The reproduction control section 16 makes comparison in the aforementioned manner, and generates an image (OSD plane image) indicating a change in importance level of the video selected by the user. Then, it outputs the signal (hereinafter, referred to as OSD signal) corresponding to the OSD plane image to the OSD plane 129 configured of a frame memory etc. After that, the OSD plane images corresponding to the OSD signals are accumulated to the OSD plane 129.

FIG. 14 is an explanatory view of an OSD plane image. As shown in FIG. 14, the reproduction control section 16 generates an OSD plane image 132 including an importance level plot 135 indicative of a change in importance level in the time axis direction with a vertical axis 133 representing an importance level and a horizontal axis 134 representing the time axis, a slice level 137 indicative of a threshold preset in the comparator, and a reproduction indicator 136 indicative of a position in the entire video program reproduced when the apparatus for browsing video 1200 allows browsing of video. Note that the reproduction indicator 136 is appropriately updated and rendered so as to correctly indicate a position of the image reproduced in the video rendering plane image 132 in the entire program on the time axis 134.

The signals accumulated in the video rendering plane 125, the graphics plane 124, and the OSD plane 129 are outputted to the synthesis section 126 in synchronism with each other. The synthesis section 126 synthesizes the YUV signals accumulated in the graphics plane 9, the analog video signals accumulated in the video rendering plane 8, and the OSD signals accumulated in the OSD plane 18 and outputs the synthesized signal to the video encoder 11. Then, the video encoder 11 converts the synthesized signal to a predetermined signal and outputs the converted signal to an external device such as a display device connected to the apparatus for browsing video 1200.

Note that the operation for browsing the video, which is carried out in the apparatus for browsing video 1200, is similar to that described above with reference to FIG. 5.

FIG. 15 is an explanatory view of the video to be displayed on the display device 1300 such as a monitor or television connected to the apparatus for browsing video 1200 when the apparatus for browsing video 1200 allows browsing of the video. In FIG. 15, FIG. 15(A) schematically shows an image 131 (hereinafter, also referred to as video image 131) corresponding to the analog video signal outputted from the video rendering plane 125. Further, FIG. 15(B) shows the OSD plane image 132 explained with reference to FIG. 14. Furthermore, FIG. 15(C) shows a synthetic image of the image of FIG. 15(A) and the image of FIG. 15(B), that is, an image corresponding to the synthesized signal outputted from the synthesis section 10 (hereinafter, referred to as synthetic image). Note that if there is an image corresponding to the sub-image data such as the caption, the image corresponding to the sub-image data is superimposed on the synthetic image.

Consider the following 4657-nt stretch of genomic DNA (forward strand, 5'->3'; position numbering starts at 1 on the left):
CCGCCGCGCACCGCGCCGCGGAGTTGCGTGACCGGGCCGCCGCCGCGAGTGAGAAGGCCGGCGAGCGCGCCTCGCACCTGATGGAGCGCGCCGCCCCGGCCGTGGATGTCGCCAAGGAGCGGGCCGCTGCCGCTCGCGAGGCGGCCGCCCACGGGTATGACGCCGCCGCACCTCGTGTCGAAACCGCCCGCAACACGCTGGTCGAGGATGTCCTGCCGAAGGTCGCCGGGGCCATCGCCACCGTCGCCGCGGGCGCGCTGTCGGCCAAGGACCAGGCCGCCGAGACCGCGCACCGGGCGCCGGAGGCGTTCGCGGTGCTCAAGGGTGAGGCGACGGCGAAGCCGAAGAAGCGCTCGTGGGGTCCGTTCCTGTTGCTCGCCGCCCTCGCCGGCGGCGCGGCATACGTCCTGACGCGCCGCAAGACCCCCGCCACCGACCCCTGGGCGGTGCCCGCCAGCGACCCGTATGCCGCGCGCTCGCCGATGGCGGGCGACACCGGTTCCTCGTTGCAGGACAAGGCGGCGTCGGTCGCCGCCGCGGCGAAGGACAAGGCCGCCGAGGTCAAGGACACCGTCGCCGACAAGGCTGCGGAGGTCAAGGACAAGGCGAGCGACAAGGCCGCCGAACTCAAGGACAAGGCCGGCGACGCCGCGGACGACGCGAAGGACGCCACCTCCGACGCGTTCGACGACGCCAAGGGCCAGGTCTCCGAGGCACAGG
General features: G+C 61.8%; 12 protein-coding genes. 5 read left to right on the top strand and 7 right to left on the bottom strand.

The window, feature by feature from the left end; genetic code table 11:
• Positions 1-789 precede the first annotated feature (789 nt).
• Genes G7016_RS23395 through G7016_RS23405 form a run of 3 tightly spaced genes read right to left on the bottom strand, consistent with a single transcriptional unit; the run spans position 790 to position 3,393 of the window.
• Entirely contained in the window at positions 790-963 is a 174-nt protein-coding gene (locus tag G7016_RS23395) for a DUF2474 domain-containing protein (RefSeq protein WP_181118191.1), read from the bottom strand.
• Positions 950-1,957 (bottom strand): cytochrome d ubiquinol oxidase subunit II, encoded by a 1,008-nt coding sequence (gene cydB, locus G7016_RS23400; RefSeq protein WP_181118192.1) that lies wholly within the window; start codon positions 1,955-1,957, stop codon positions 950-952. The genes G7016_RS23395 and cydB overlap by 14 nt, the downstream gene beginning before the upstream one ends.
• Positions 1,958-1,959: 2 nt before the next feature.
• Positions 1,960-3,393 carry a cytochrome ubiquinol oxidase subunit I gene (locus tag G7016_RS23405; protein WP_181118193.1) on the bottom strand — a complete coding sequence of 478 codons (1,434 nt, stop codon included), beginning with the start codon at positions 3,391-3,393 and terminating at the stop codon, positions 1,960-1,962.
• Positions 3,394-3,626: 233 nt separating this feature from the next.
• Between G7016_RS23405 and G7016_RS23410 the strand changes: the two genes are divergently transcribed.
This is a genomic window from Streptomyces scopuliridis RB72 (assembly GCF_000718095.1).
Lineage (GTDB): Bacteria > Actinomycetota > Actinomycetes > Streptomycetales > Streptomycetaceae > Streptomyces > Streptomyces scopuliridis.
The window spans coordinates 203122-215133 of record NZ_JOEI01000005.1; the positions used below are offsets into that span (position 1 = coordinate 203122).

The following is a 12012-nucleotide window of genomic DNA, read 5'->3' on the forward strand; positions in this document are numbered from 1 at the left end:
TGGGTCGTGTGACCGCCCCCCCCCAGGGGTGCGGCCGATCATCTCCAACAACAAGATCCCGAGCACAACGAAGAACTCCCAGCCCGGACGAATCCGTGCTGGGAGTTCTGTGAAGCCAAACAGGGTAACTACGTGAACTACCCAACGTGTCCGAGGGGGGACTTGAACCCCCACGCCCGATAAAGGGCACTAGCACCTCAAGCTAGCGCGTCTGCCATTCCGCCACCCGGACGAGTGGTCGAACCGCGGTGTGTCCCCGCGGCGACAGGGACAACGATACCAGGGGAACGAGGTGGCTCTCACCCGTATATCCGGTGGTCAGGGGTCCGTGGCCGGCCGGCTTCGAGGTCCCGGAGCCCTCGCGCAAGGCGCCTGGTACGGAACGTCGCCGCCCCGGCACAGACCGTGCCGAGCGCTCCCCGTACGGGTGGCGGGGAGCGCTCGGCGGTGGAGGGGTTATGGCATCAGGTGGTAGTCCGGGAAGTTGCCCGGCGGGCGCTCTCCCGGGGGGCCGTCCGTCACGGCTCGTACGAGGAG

As shown in FIG. 15(C), in the apparatus for browsing video 1200 according to Embodiment 2, the synthetic image is displayed on the display device 1300 upon browsing the video. Thus, unlike any conventional apparatus for browsing video, such a problem that a user cannot grasp how the excitement grows throughout the video is eliminated. In other words, if glancing at the OSD plane image 132 in the synthetic image, the user can grasp how the excitement grows throughout the video.

To detail the above, for example, it is assumed that the video to be browsed is a video of a sports program, and a parameter indicative of a feature of the sports program is set as “cheering duration”. Under the above assumption, when the importance level is calculated, the importance level plot 135 represents a change in cheering duration of the sports program. Regarding the sports program etc., cheers and applause continue over a longer time in a scene more important to determine which one wins or loses the game. Therefore, the user can grasp a position of the important scene in the entire sports program by merely glancing at the importance level plot 135 and thus can grasp at a glance how the excitement grows over the sports program.

In addition, the user checks a position of the slice level with respect to the importance level plot 135, and thus can grasp at a glance how far the entire video is summarized through browsing the video. Then, when aiming to reproduce the video in a more summarized form, the user operates the operation section 130 to move the slice level 137 upward along the vertical axis 133. Meanwhile, when aiming to view more video images in the video, the user moves the slice level 137 in a direction opposite to the upward direction of the vertical axis 133. Note that the reproduction control section 14 refers to the program chain information 40 to adjust the video shot to be reproduced according to the change in threshold, and controls the reader drive 11 so as to read the VOBU in the video shot.